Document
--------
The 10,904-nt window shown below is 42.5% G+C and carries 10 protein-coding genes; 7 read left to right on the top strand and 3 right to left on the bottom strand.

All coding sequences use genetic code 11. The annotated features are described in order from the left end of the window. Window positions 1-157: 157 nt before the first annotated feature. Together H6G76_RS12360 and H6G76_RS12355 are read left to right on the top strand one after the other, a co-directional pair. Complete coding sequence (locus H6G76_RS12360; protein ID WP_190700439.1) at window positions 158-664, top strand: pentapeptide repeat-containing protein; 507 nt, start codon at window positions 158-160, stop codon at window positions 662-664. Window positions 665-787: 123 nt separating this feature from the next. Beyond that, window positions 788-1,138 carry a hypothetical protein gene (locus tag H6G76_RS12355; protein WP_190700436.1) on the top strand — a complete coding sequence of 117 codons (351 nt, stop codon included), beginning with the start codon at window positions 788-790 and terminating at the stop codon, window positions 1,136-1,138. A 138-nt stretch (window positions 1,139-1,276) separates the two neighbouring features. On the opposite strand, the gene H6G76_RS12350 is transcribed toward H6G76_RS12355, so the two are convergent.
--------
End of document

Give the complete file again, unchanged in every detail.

The 10,904-nt window shown below is 42.5% G+C and carries 10 protein-coding genes; 7 read left to right on the top strand and 3 right to left on the bottom strand.

All coding sequences use genetic code 11. The annotated features are described in order from the left end of the window. Window positions 1-157: 157 nt before the first annotated feature. Together H6G76_RS12360 and H6G76_RS12355 are read left to right on the top strand one after the other, a co-directional pair. Complete coding sequence (locus H6G76_RS12360; protein ID WP_190700439.1) at window positions 158-664, top strand: pentapeptide repeat-containing protein; 507 nt, start codon at window positions 158-160, stop codon at window positions 662-664. Window positions 665-787: 123 nt separating this feature from the next. Beyond that, window positions 788-1,138 carry a hypothetical protein gene (locus tag H6G76_RS12355; protein WP_190700436.1) on the top strand — a complete coding sequence of 117 codons (351 nt, stop codon included), beginning with the start codon at window positions 788-790 and terminating at the stop codon, window positions 1,136-1,138. A 138-nt stretch (window positions 1,139-1,276) separates the two neighbouring features. On the opposite strand, the gene H6G76_RS12350 is transcribed toward H6G76_RS12355, so the two are convergent.